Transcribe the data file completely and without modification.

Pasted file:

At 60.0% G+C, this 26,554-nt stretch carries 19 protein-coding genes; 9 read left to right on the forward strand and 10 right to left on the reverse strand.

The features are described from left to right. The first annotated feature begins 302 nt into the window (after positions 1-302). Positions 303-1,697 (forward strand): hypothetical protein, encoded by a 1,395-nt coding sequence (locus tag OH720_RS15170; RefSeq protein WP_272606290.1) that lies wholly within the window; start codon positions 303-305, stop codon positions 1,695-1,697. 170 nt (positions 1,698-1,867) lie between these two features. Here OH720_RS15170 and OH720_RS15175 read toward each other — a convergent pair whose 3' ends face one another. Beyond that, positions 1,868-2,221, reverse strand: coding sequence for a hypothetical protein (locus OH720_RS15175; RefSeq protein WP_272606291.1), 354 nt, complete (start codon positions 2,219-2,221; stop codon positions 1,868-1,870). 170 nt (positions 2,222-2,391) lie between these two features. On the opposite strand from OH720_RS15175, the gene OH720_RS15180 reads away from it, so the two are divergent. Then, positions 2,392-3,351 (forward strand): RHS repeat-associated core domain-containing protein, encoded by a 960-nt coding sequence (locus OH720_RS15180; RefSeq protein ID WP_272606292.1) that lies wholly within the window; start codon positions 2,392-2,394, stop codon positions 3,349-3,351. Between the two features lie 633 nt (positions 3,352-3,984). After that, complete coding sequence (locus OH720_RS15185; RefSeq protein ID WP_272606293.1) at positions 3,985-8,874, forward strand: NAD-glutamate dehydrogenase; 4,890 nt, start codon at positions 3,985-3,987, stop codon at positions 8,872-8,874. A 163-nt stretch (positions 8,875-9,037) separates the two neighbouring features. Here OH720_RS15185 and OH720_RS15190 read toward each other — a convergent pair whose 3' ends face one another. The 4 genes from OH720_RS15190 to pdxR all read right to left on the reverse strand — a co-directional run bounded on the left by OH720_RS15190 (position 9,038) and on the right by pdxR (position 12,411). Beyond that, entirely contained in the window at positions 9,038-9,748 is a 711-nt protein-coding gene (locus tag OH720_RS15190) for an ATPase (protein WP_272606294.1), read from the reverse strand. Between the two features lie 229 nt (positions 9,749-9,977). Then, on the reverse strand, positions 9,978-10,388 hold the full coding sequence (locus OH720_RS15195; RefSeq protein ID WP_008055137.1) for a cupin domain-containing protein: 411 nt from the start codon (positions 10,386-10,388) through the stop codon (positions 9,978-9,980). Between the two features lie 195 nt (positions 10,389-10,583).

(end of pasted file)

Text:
At 60.0% G+C, this 26,554-nt stretch carries 19 protein-coding genes; 9 read left to right on the forward strand and 10 right to left on the reverse strand.

The features are described from left to right. The first annotated feature begins 302 nt into the window (after positions 1-302). Positions 303-1,697 (forward strand): hypothetical protein, encoded by a 1,395-nt coding sequence (locus tag OH720_RS15170; RefSeq protein WP_272606290.1) that lies wholly within the window; start codon positions 303-305, stop codon positions 1,695-1,697. 170 nt (positions 1,698-1,867) lie between these two features. Here OH720_RS15170 and OH720_RS15175 read toward each other — a convergent pair whose 3' ends face one another. Beyond that, positions 1,868-2,221, reverse strand: coding sequence for a hypothetical protein (locus OH720_RS15175; RefSeq protein WP_272606291.1), 354 nt, complete (start codon positions 2,219-2,221; stop codon positions 1,868-1,870). 170 nt (positions 2,222-2,391) lie between these two features. On the opposite strand from OH720_RS15175, the gene OH720_RS15180 reads away from it, so the two are divergent. Then, positions 2,392-3,351 (forward strand): RHS repeat-associated core domain-containing protein, encoded by a 960-nt coding sequence (locus OH720_RS15180; RefSeq protein ID WP_272606292.1) that lies wholly within the window; start codon positions 2,392-2,394, stop codon positions 3,349-3,351. Between the two features lie 633 nt (positions 3,352-3,984). After that, complete coding sequence (locus OH720_RS15185; RefSeq protein ID WP_272606293.1) at positions 3,985-8,874, forward strand: NAD-glutamate dehydrogenase; 4,890 nt, start codon at positions 3,985-3,987, stop codon at positions 8,872-8,874. A 163-nt stretch (positions 8,875-9,037) separates the two neighbouring features. Here OH720_RS15185 and OH720_RS15190 read toward each other — a convergent pair whose 3' ends face one another. The 4 genes from OH720_RS15190 to pdxR all read right to left on the reverse strand — a co-directional run bounded on the left by OH720_RS15190 (position 9,038) and on the right by pdxR (position 12,411). Beyond that, entirely contained in the window at positions 9,038-9,748 is a 711-nt protein-coding gene (locus tag OH720_RS15190) for an ATPase (protein WP_272606294.1), read from the reverse strand. Between the two features lie 229 nt (positions 9,749-9,977). Then, on the reverse strand, positions 9,978-10,388 hold the full coding sequence (locus OH720_RS15195; RefSeq protein ID WP_008055137.1) for a cupin domain-containing protein: 411 nt from the start codon (positions 10,386-10,388) through the stop codon (positions 9,978-9,980). Between the two features lie 195 nt (positions 10,389-10,583).